English Language Abilities and Unmet Needs
in Community Mental Health Services:
a Cross-Sectional Study
Anna Durbin, MPH, PhD
Frank Sirotich, PhD
Janet Durbin, PhD
Language has been described as medicine’s most essential technology and its principle
Even so, persons with limited English proﬁciency (LEP) often do not have access
to providers who speak their language.
In many jurisdictions in North America, many health
services are provided in English without linguistic assistance.
There is evidence that
compared to clients with greater English proﬁciency, persons with LEP have less understanding
of the care they receive,
are less likely to follow recommendations for treatment and follow-
are more likely to have delayed diagnoses,
and are less satisﬁed with care.
employees, or nonﬂuent health care professionals),
which may transform the communication,
leading to omission of questions, failure to mention medication side effects, and ignoring
Given these challenges, it is not surprising that LEP individuals also
have been shown to have more emergency department visits, more hospital admissions, and
longer hospital stays for many medical and surgical conditions.
For clients with mental illness, language barriers can be particularly problematic since mental
health (MH) diagnostic and management processes rely more on communication than on
Similar to patterns of use for general health care, research has indicated that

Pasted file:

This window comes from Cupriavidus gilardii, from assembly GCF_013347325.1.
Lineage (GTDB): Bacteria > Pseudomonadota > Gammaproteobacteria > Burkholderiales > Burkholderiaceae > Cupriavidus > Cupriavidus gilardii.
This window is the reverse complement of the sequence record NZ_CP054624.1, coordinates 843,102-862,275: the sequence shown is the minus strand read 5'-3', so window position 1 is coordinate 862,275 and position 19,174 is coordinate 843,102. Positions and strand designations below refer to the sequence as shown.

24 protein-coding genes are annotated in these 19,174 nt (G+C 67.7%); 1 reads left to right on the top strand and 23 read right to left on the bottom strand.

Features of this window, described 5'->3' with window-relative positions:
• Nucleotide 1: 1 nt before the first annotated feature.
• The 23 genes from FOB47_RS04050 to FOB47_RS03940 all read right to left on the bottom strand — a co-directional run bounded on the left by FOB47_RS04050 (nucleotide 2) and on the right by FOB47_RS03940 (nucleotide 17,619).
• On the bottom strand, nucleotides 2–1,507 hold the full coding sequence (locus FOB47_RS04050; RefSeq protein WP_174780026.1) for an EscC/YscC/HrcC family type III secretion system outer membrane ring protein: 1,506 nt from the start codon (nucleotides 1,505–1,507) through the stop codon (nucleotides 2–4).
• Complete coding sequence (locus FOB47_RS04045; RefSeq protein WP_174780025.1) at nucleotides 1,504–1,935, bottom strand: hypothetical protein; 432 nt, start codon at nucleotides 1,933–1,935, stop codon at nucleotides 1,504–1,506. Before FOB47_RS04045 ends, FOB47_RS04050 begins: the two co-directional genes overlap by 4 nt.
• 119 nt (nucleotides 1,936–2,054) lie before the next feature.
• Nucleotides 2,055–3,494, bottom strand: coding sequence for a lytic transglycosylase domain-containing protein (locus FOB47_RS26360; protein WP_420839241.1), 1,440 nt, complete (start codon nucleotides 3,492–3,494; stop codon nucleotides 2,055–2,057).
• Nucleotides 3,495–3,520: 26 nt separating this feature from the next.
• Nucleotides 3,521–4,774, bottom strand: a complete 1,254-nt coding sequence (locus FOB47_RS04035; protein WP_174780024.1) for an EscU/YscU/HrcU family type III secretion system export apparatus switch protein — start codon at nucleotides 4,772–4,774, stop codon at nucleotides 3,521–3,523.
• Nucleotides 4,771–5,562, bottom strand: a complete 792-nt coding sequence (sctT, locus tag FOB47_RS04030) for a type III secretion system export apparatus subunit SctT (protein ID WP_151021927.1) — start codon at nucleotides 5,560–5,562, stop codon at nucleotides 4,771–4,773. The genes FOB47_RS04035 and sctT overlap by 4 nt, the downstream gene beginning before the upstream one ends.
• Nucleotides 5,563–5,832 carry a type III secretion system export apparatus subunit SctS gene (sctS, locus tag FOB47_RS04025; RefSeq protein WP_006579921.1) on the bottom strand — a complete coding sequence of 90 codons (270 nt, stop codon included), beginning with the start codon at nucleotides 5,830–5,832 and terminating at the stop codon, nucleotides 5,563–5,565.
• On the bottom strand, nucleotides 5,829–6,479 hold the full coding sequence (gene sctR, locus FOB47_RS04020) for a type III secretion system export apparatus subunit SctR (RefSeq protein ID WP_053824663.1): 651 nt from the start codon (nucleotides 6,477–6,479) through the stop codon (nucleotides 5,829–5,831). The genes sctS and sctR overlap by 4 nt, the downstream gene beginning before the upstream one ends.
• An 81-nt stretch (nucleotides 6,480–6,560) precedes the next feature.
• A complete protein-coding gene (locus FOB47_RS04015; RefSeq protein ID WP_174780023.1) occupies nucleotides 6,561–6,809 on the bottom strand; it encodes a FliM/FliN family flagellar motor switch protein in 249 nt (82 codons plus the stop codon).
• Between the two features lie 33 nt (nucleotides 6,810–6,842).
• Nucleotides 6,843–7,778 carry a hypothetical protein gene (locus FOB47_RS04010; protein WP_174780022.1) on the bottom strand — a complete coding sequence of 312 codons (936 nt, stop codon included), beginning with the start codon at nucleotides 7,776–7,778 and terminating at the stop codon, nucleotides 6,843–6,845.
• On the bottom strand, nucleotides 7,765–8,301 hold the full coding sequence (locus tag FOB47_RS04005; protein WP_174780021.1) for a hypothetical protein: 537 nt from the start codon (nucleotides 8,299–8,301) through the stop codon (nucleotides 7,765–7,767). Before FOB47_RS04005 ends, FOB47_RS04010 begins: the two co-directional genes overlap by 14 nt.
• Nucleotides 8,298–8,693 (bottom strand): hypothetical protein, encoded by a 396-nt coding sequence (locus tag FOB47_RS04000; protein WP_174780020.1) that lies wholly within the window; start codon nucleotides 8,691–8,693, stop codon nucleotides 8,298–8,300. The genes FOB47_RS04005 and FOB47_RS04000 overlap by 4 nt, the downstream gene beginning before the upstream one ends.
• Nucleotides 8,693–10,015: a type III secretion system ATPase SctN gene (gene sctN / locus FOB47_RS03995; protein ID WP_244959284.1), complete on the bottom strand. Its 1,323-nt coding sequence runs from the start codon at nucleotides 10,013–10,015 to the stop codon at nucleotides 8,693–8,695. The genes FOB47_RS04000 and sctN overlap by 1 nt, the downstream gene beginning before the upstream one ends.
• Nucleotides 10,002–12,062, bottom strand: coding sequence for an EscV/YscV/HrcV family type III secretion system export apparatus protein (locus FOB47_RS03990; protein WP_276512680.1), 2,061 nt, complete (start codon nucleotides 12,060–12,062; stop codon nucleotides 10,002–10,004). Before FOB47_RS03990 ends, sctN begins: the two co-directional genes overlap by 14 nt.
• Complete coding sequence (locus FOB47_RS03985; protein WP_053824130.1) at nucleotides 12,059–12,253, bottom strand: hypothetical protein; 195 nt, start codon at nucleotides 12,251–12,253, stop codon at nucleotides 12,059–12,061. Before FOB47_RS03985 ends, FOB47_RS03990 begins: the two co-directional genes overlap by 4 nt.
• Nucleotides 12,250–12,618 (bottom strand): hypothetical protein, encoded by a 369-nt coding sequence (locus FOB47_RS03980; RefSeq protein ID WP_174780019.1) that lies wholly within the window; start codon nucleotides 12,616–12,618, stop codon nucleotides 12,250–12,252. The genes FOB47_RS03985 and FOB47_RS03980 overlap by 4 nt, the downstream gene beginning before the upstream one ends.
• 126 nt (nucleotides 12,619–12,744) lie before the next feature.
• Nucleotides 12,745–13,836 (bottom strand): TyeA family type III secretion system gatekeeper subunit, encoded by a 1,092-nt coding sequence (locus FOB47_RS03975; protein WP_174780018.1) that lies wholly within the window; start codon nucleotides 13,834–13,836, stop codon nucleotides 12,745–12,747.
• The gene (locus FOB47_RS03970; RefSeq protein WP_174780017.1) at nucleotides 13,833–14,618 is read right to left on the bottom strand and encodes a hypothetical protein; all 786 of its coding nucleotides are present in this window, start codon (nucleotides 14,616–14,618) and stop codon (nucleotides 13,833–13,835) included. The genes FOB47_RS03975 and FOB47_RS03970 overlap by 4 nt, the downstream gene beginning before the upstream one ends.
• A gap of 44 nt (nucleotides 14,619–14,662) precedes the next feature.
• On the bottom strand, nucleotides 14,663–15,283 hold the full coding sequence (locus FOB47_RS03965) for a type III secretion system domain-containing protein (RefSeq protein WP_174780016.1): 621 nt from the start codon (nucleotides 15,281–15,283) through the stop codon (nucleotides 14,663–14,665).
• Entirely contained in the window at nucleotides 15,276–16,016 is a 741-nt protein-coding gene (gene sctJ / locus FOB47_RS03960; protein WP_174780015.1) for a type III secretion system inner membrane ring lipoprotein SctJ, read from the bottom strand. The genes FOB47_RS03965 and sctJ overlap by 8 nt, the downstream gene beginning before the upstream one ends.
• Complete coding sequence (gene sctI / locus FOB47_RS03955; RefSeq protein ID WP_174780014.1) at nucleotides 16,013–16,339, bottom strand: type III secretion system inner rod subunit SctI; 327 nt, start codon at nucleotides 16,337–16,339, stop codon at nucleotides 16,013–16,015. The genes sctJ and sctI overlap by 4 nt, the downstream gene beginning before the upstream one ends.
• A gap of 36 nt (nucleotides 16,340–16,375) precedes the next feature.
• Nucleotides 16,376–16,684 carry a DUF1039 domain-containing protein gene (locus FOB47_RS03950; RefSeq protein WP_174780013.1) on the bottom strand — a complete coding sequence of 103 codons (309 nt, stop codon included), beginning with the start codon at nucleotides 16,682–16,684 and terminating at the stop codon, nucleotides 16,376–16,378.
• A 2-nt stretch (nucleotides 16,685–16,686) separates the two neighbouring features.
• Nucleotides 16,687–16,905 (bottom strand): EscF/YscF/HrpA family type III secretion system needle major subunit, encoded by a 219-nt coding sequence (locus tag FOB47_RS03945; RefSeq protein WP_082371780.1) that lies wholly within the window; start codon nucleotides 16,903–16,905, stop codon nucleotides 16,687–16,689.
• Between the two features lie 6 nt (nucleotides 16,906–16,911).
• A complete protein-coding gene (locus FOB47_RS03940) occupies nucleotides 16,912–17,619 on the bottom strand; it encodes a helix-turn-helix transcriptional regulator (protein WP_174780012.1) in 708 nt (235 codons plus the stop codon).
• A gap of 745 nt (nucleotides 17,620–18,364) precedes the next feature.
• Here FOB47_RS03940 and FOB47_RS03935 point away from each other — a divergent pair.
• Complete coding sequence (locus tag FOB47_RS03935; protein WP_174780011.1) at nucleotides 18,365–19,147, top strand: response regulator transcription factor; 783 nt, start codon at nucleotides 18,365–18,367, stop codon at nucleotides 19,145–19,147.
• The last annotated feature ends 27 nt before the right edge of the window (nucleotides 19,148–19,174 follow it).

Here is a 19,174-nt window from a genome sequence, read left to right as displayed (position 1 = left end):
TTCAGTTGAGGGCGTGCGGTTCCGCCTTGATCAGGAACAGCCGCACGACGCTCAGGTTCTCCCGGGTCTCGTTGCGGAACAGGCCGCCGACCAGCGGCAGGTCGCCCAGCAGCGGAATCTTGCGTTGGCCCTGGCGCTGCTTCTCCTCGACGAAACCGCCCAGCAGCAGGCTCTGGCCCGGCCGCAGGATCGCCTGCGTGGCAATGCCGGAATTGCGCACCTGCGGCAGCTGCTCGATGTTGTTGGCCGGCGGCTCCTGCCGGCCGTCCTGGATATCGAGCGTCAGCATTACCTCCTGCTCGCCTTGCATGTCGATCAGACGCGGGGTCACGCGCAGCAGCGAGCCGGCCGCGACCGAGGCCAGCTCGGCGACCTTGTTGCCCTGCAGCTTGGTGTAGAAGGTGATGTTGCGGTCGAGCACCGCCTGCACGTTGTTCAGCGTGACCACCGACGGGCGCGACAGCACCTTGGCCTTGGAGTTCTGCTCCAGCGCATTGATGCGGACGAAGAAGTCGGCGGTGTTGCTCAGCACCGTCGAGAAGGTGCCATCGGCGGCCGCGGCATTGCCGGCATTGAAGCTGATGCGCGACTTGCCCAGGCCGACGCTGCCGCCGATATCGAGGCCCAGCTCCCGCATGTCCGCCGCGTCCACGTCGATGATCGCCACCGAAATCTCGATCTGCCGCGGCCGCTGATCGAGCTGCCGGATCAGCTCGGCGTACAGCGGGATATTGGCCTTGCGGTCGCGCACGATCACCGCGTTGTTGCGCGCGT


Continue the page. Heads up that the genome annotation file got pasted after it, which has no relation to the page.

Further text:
LEP persons have lower utilization of MH services than English-speaking patients even when
they have greater MH need,
although interventions conducted in clients’ native language
can be much more effective in terms of symptom reduction and client satisfaction.
Address correspondence to Anna Durbin, MPH, PhD, Canadian Mental Health Association–Toronto Branch (CMHA),
Toronto, Ontario, Canada. Phone: (416) 824-1078; Email: Anna.firstname.lastname@example.org.
Frank Sirotich, PhD, Canadian Mental Health Association–Toronto Branch (CMHA), Toronto, Ontario, Canada.
Frank Sirotich, PhD, Factor-Inwentash Faculty of Social Work, University of Toronto, Toronto, Ontario, Canada.
Janet Durbin, PhD, Provincial System Support Program, Centre for Addiction and Mental Health, Toronto, Ontario,
Janet Durbin, PhD, Department of Psychiatry, University of Toronto, Toronto, Ontario, Canada.
Journal of Behavioral Health Services & Research, 2016. 483–497. c
2016 National Council for Behavioral Health. DOI
Language and Unmet Needs in Community Mental Health DURBIN ET AL. 483